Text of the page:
2 firemen in a burning building get a treasure map. Stolen gold church items are hidden in a closed down factory in St. Louis. Once there, they're trapped in by a black gang considering it their territory. Lots of shooting.
Eugene is an extraordinary talent in classic guitar, but he dreams of being a famous Blues guitarist. So he investigates to find a storied lost song. He asks the legendary Blues musician Willie Brown to help him, but Willie demands to free him from the old-people's prison first and to really learn the blues on the way to its origin: Mississippi Delta. Eugene doesn't know yet about Willie's deal with the devil, that he now wants to revoke.Written by
Tom Zoerner <Tom.Zoerner@informatik.uni-erlangen.de>
As the film opens Robert Johnson is seen playing and singing, with a high-pitched soprano voice. Allegedly, he actually had a deeper voice--when his recordings were made the speed of the master was slowed down because Johnson's songs were so long they would not "fit" on the recorder, so slowing the device would collect more but raise the pitch when played back. That's why all of his original 78-rpm records play back at a higher pitch than what he actually sang. Modern digital technique allows these recordings to be played back at the true and correct pitch with the speed slowed down, which drops his vocal range back to his real one and the authentic speed value. See more »
When the bartender in Crupp's bar pulls a shotgun to break up the fight, he racks the pump. The gun is a double barrel over-under shotgun that opens up at the back, not a pump-action shotgun. It would not make a pumping sound. See more »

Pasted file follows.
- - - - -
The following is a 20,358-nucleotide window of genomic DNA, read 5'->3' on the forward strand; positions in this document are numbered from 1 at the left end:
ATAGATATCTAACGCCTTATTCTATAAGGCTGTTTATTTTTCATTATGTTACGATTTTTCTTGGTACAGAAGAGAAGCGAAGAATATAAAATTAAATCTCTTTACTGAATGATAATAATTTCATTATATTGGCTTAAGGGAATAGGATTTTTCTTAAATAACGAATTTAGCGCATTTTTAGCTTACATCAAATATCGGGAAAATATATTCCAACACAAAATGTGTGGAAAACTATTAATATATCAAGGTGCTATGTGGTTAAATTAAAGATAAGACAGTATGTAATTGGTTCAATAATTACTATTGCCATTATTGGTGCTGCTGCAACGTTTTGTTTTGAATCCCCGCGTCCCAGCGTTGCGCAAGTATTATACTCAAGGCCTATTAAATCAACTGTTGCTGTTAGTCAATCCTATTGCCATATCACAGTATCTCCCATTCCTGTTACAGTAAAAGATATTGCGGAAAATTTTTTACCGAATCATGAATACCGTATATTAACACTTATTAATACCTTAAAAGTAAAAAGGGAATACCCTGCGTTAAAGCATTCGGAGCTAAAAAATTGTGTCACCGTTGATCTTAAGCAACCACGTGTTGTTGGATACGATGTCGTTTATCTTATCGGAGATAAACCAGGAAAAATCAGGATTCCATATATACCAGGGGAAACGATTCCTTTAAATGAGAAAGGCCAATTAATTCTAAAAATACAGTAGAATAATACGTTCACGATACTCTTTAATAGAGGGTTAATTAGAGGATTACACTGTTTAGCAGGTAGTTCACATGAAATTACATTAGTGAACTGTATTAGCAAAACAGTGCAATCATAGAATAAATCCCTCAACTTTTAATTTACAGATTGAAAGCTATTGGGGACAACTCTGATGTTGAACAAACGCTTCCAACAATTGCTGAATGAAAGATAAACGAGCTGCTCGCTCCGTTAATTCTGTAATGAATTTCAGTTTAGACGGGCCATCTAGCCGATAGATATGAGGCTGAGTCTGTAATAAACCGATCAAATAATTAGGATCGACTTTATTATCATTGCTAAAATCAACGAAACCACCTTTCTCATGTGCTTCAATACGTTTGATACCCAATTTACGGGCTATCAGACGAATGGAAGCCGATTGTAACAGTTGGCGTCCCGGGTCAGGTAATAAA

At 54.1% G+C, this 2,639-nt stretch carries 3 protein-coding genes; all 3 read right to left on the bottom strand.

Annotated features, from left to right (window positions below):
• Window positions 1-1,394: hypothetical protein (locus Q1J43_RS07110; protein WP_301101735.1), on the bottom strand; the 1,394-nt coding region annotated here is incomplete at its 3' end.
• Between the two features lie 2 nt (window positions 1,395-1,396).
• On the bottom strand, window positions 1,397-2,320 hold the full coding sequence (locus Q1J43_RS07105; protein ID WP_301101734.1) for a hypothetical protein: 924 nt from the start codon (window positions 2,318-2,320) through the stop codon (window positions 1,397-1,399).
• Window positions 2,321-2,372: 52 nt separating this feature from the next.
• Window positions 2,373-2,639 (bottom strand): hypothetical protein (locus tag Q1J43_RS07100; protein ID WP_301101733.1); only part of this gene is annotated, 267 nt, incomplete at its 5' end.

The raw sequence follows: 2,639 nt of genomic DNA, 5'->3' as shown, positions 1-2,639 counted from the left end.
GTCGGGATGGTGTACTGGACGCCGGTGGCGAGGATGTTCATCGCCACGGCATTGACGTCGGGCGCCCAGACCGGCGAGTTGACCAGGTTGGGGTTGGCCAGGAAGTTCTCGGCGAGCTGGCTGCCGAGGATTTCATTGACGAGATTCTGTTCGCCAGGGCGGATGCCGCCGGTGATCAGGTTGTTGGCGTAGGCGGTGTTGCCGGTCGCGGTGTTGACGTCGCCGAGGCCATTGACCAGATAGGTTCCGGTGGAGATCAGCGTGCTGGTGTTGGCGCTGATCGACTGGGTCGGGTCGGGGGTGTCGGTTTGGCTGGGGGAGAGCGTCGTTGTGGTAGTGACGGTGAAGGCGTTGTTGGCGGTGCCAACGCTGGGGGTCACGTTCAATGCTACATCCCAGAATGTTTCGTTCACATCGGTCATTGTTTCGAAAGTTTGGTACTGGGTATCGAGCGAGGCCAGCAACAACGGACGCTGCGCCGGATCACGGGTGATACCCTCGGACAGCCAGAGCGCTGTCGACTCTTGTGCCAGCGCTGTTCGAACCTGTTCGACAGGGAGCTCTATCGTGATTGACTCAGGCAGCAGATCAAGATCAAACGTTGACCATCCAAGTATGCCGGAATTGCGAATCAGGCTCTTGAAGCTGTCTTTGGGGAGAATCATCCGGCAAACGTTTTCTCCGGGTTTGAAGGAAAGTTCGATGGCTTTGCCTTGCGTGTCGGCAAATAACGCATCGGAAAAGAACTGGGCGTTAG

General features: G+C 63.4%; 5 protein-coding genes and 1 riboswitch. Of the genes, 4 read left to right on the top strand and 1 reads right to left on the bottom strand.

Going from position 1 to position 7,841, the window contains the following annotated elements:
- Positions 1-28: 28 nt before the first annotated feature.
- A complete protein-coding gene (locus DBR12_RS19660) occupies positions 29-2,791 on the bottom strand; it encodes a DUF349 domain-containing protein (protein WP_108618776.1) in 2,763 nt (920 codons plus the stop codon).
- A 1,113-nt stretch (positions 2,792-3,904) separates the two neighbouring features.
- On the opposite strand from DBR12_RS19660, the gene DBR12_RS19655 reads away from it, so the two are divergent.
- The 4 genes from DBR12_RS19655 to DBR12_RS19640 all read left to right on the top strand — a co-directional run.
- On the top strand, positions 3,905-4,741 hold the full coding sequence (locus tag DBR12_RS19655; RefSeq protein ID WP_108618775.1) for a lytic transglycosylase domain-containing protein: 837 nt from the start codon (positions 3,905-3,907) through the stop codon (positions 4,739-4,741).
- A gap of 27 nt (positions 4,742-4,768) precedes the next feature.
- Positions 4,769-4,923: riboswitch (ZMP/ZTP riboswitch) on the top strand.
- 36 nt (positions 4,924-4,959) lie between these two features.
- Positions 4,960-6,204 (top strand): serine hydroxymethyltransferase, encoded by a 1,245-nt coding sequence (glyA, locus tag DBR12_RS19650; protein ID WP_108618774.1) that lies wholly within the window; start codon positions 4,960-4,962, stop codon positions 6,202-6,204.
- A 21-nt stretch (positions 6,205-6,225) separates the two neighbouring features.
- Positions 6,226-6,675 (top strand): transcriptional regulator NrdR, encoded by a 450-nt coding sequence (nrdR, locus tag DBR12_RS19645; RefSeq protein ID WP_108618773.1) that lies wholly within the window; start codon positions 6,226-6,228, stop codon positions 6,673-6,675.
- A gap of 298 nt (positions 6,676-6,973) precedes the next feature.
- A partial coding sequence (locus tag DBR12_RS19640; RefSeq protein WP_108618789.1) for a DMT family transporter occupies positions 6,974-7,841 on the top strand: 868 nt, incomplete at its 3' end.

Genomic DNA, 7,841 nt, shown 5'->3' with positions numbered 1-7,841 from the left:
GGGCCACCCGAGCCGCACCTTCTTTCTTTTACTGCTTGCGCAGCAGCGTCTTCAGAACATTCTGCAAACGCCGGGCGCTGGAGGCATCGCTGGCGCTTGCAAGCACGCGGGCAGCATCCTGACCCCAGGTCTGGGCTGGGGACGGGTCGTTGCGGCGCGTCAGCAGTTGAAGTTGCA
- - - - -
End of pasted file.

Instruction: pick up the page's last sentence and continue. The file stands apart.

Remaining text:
Is somebody saying he ain't been believing when I've been speaking?
That's right, Willie, I'm saying you're full of shit! You know something, everytime you mention Fulton's Point, nobody's ever even heard of the godamned place! And I'm starting to think you're just a con-man who used me just to get your ass out of a nursing home!
[Willie and Eugene start to walk away from each other on opposite sides of the road]
Where are you going?
Look, you smart-assed kids, you don't need me! I do my ...
See more »
This is a really, really good movie and I don't understand why no one ever mentions it or why it is never on cable.
It has everything that I love in a movie: good story, great characters well acted, fine comedy and powerful touching drama. Ralph Macchio is a brilliant young guitar student, Eugene Martone, at Julliard (or some other equally good music school) who does not want to play Mozart. He wants to play guitar like his idol, a long dead blues guitar legend. In search of his dreams, he breaks an elderly black blues player out of a prison nursing home.
The two of them go on an odyssey to the Mississippi Delta in quest of memories and dreams. As in any odyssey, they meet a variety of fascinating and/or dangerous characters along the way. Eugene must also overcome the obstacles and tests that all those who quest must face - until it is time to face the ultimate test against the greatest blues guitarist in the Delta.
I enjoy music, but my knowledge is superficial. I probably wouldn't know a good guitar riff from a raft, but even I could recognize awesome guitar work in the final sequence of Crossroads.
So, if you like good movies and good acting and great guitar music, please check out Crossroads. If enough of us spread the word, it may no longer be a forgotten classic.
82 of 89 people found this review helpful.
Was this review helpful to you?
| Report this